Everyone must start somewhere. The exact location of that place is often of questionable quality or, at the very least, quite surprising for some of the most prominent names in today’s film industry. For example, we all know Jennifer Aniston had her start with Leprechaun, a film she’d probably rather forget (although we think it’s a lot of fun). With streaming services now pulling in all sorts of older films and television shows, fans can see some of the questionable choices that were most likely made to pay the bills. These are our top picks:
Elisabeth Moss in Surburban Commando (1991).
While this is not her first film, it is the Mad Man and Handmaid’s Tale stars first feature film. It’s a swashbuckling good time. It’s an action comedy that stars Hulk Hogan as an alien who crashes-lands on Earth, and ends up living in a backyard shed with his suburban family. This is the kinda movie that’s so bad it’s good. Shelley Duvall and Christopher Lloyd star as Hogan’s parents. Moss is only given a brief part as “Little Girl”, and she gets some screen time with Hogan. She manages to get lines and is able to handle the absurdity of the whole film. This 1991 film doesn’t take itself seriously, and neither should you.
Sarah Paulson, American Gothic (1995-1998)
Paulson, now the queen of horror series and reigning under Ryan Murphy, was actually her first TV show. Her work is outstanding, both then and now. Many horror fans seem not to remember that one of her previous credits was on the short-lived American Horror. She played a teenage girl who is hiding a secret (that won’t be spoilt here, just in case you are interested in the series). The series ran from 1995-1998, and was re-aired on late night TV into the early 2000s. The series was created by Shaun Cassidy and featured the talents of Sam Raimi, Rob Tapert, and young stars Lucas Black, Gary Cole, Paige Turco. Paulson is Black’s sister. Although she is not the lead, her role is significant. Paulson’s creepy work is very well-respected.
Neve Camp in Catwalk (1992-1993).
Neve Campbell only appeared in 24 episodes of the series’ run from 1992 to 1993. She had a small role in The Kids in the Halland an uncredited part on My Secret Identity. Campbell had yet to hit it big with Party of Five or The Craft and Scream in 1996. In Catwalk, she played Daisy McKenzie, one of the young adults in the series who try to make it big as a pop group. Although this Canadian series is more well-known to Canadian teens in the 1990s, it’s worth checking out if you are a fan of Campbell but only know her work from Party on Five. She was charming, vulnerable and added something to the cast. This made her departure from the series a bittersweet one for viewers and cast alike. The series is distinctly 1990s, with music and fashion that shout Toronto-of-the Era. It is a strange series that was criticized for its content. However, in 1992, the series was pushing the boundaries of YTV’s original programming station.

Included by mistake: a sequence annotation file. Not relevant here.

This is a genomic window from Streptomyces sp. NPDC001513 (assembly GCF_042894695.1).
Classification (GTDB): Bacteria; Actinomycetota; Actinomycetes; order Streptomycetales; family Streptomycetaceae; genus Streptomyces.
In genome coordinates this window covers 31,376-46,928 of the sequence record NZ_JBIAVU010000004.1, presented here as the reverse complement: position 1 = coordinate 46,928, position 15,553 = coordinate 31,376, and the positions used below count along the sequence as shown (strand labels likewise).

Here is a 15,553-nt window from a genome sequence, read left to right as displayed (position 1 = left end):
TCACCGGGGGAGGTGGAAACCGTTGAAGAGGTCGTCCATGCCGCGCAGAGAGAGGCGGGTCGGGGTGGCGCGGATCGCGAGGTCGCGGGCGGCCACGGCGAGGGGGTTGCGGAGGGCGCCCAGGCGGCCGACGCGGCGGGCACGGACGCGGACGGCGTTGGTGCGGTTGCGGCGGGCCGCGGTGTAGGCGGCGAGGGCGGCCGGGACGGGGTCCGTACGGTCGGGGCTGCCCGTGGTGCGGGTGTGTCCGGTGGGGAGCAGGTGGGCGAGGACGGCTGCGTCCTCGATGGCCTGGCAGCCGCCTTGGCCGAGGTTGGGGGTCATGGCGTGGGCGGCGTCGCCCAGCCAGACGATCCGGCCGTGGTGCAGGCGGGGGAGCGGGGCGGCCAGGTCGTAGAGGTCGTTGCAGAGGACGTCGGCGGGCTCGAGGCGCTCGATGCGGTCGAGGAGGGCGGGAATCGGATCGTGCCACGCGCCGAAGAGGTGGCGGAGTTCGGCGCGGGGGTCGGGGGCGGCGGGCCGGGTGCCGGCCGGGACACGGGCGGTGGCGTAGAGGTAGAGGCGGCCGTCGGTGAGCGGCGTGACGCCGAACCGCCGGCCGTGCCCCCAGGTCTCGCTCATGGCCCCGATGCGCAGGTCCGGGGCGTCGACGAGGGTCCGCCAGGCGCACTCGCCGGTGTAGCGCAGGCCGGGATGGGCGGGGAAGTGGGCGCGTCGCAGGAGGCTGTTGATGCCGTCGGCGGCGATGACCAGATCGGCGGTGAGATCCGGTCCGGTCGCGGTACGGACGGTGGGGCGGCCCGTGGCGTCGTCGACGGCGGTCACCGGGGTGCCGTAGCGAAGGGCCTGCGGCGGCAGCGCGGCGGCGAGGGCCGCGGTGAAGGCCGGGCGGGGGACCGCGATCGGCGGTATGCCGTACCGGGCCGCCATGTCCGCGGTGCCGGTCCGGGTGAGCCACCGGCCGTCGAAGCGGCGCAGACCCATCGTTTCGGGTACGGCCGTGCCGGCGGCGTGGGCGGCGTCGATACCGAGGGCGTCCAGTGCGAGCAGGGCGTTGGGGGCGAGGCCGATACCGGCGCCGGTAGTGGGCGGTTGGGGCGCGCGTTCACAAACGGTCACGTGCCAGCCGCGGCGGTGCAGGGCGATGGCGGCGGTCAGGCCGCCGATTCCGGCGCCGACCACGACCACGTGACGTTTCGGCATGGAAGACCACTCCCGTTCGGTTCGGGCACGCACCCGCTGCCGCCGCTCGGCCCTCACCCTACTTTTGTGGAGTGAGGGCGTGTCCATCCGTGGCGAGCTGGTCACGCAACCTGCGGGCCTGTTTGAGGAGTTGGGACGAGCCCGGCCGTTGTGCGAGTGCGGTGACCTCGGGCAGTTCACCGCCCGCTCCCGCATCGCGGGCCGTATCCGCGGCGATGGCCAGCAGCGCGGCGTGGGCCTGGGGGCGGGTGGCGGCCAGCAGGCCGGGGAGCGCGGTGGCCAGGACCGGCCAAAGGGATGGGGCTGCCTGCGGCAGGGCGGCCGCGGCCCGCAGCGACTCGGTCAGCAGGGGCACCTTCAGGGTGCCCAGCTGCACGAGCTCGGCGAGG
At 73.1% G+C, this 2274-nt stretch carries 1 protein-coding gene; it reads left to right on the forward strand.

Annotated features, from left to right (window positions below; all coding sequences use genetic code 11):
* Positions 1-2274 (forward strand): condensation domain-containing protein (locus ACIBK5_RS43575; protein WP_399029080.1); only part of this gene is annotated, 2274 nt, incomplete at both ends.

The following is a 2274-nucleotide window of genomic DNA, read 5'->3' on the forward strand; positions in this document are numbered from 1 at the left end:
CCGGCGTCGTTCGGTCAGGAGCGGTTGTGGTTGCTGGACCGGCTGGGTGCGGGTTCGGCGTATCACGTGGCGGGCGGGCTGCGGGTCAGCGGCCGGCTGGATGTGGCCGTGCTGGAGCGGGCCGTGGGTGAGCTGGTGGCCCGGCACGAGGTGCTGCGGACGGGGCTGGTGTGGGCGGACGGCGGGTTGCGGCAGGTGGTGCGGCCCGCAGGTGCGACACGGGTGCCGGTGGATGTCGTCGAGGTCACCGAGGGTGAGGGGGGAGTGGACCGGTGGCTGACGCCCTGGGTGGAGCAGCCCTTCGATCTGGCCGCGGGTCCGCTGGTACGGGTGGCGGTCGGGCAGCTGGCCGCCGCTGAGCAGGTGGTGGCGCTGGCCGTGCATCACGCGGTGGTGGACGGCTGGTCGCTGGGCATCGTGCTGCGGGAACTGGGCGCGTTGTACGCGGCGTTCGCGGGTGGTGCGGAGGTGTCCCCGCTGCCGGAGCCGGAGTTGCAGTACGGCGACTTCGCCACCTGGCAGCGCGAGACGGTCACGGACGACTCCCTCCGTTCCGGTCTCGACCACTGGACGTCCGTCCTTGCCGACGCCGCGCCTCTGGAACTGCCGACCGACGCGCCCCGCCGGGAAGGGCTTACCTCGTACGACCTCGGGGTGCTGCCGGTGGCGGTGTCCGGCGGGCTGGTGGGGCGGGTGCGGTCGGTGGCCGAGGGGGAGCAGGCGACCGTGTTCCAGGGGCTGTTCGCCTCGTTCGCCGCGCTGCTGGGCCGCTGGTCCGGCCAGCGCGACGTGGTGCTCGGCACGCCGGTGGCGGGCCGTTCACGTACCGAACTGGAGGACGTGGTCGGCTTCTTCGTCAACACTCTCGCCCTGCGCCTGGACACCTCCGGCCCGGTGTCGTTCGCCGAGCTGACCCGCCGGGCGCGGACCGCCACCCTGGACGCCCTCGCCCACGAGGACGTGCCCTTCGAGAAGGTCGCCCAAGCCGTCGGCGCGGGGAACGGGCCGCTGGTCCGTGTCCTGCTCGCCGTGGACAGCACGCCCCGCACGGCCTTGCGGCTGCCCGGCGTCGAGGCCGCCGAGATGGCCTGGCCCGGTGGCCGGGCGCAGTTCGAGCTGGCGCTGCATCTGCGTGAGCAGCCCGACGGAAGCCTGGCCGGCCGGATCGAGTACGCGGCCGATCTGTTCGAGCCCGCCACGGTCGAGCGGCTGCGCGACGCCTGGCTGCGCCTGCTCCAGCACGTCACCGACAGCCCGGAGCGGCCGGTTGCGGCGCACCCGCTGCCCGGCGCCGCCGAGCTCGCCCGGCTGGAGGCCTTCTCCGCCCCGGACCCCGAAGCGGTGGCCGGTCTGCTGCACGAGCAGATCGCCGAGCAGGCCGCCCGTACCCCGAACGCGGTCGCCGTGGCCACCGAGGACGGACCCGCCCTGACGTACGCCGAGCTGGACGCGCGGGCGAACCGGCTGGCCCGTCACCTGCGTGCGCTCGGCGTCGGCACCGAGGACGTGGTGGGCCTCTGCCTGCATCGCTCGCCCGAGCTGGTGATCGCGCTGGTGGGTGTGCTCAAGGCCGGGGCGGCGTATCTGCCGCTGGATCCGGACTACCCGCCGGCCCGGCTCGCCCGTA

Courteney Cox in Masters of the Universe (1987)
Like her fellow Scream castmate above, Cox already had a career before joining the franchise that would make her a huge name with horror fans (while at the same time becoming a megastar on TV with Friends). Her early work included many television series, including Family Tys and one Bruce Springsteen music video (“Dancing in the Dark”), and in 1987, she began her feature film work with two movies, Down Twisted (from the late Albert Pyun), and Masters of the Universe. MotU was second, but it’s the one that is most interesting. This film is worth remembering for her work. The film is not great and quickly falls into the category of so-bad it’s-good (much as Suburban Commandero10 above). Some could say this is her Leprechaun, the movie she might want to forget, but for fans, it’s proof that she was open to trying almost anything and that she gave her all no matter the content of the film. Given the scenes she was involved in, it is clear that her professionalism and acting abilities are evident. Although it isn’t her best work, it is still entertaining to watch.
Keanu Reeves in Rush Rush (1991)
Reeves was on already well on his way to a well-established career in 1991 with credits in the first two Bill & Ted movies, Point Break, My Own Private Idaho, River’s Edge, Best Movie You Never Saw faveYoungblood, and so many more, but his presence in a music video this far in career seems like an odd choice. It is possible that his participation was due to the time period and the definitive James Dean tribute his character was to be seen in. The video was modified for the song’s requirements. Although it was long believed that the music video was directed by George Lucas, those rumors were unfounded as Lucasfilm Commercial Productions was involved in its production. What were your favorite roles as a young star? We’d love to hear from you in the comments.